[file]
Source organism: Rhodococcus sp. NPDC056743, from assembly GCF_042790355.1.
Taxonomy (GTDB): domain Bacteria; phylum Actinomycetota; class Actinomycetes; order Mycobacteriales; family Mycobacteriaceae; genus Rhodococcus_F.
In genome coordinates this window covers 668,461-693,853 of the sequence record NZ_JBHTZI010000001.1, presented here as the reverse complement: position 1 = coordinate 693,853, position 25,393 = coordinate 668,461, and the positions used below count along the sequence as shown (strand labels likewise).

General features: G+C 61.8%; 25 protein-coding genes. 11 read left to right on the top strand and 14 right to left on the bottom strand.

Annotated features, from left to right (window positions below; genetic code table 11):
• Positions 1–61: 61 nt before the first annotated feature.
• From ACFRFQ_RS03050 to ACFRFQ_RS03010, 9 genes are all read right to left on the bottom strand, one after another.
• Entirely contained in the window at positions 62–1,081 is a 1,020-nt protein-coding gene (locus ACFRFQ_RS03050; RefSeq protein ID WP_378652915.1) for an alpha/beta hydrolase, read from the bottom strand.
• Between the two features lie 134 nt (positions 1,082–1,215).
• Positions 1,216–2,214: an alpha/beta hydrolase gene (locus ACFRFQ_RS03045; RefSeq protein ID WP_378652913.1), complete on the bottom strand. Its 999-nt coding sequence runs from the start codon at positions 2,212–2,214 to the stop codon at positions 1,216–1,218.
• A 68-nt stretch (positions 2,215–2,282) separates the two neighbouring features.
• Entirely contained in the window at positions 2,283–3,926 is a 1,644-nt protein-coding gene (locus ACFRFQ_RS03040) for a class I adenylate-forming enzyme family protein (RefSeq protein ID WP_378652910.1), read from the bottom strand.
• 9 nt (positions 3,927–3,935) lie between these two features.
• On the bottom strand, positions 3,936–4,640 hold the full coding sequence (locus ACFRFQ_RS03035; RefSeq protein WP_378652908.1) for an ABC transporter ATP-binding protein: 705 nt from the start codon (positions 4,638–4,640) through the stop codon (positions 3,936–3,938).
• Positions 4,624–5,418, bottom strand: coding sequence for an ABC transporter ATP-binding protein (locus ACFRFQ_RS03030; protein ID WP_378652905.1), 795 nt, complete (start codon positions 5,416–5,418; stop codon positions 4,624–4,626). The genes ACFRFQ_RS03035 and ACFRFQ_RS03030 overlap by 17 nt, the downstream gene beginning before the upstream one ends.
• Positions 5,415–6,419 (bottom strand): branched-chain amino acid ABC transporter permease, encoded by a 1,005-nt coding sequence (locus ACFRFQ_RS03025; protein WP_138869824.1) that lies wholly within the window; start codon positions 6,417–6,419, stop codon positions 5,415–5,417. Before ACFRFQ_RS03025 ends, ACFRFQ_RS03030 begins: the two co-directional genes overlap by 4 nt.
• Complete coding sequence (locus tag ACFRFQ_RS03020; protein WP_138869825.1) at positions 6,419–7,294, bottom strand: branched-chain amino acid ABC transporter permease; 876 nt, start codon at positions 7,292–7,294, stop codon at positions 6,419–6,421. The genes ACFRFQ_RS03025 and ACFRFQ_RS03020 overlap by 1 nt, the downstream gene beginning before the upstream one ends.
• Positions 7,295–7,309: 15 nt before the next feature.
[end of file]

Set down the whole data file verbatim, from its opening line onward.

Source organism: Rhodococcus sp. NPDC056743, from assembly GCF_042790355.1.
Taxonomy (GTDB): domain Bacteria; phylum Actinomycetota; class Actinomycetes; order Mycobacteriales; family Mycobacteriaceae; genus Rhodococcus_F.
In genome coordinates this window covers 668,461-693,853 of the sequence record NZ_JBHTZI010000001.1, presented here as the reverse complement: position 1 = coordinate 693,853, position 25,393 = coordinate 668,461, and the positions used below count along the sequence as shown (strand labels likewise).

General features: G+C 61.8%; 25 protein-coding genes. 11 read left to right on the top strand and 14 right to left on the bottom strand.

Annotated features, from left to right (window positions below; genetic code table 11):
• Positions 1–61: 61 nt before the first annotated feature.
• From ACFRFQ_RS03050 to ACFRFQ_RS03010, 9 genes are all read right to left on the bottom strand, one after another.
• Entirely contained in the window at positions 62–1,081 is a 1,020-nt protein-coding gene (locus ACFRFQ_RS03050; RefSeq protein ID WP_378652915.1) for an alpha/beta hydrolase, read from the bottom strand.
• Between the two features lie 134 nt (positions 1,082–1,215).
• Positions 1,216–2,214: an alpha/beta hydrolase gene (locus ACFRFQ_RS03045; RefSeq protein ID WP_378652913.1), complete on the bottom strand. Its 999-nt coding sequence runs from the start codon at positions 2,212–2,214 to the stop codon at positions 1,216–1,218.
• A 68-nt stretch (positions 2,215–2,282) separates the two neighbouring features.
• Entirely contained in the window at positions 2,283–3,926 is a 1,644-nt protein-coding gene (locus ACFRFQ_RS03040) for a class I adenylate-forming enzyme family protein (RefSeq protein ID WP_378652910.1), read from the bottom strand.
• 9 nt (positions 3,927–3,935) lie between these two features.
• On the bottom strand, positions 3,936–4,640 hold the full coding sequence (locus ACFRFQ_RS03035; RefSeq protein WP_378652908.1) for an ABC transporter ATP-binding protein: 705 nt from the start codon (positions 4,638–4,640) through the stop codon (positions 3,936–3,938).
• Positions 4,624–5,418, bottom strand: coding sequence for an ABC transporter ATP-binding protein (locus ACFRFQ_RS03030; protein ID WP_378652905.1), 795 nt, complete (start codon positions 5,416–5,418; stop codon positions 4,624–4,626). The genes ACFRFQ_RS03035 and ACFRFQ_RS03030 overlap by 17 nt, the downstream gene beginning before the upstream one ends.
• Positions 5,415–6,419 (bottom strand): branched-chain amino acid ABC transporter permease, encoded by a 1,005-nt coding sequence (locus ACFRFQ_RS03025; protein WP_138869824.1) that lies wholly within the window; start codon positions 6,417–6,419, stop codon positions 5,415–5,417. Before ACFRFQ_RS03025 ends, ACFRFQ_RS03030 begins: the two co-directional genes overlap by 4 nt.
• Complete coding sequence (locus tag ACFRFQ_RS03020; protein WP_138869825.1) at positions 6,419–7,294, bottom strand: branched-chain amino acid ABC transporter permease; 876 nt, start codon at positions 7,292–7,294, stop codon at positions 6,419–6,421. The genes ACFRFQ_RS03025 and ACFRFQ_RS03020 overlap by 1 nt, the downstream gene beginning before the upstream one ends.
• Positions 7,295–7,309: 15 nt before the next feature.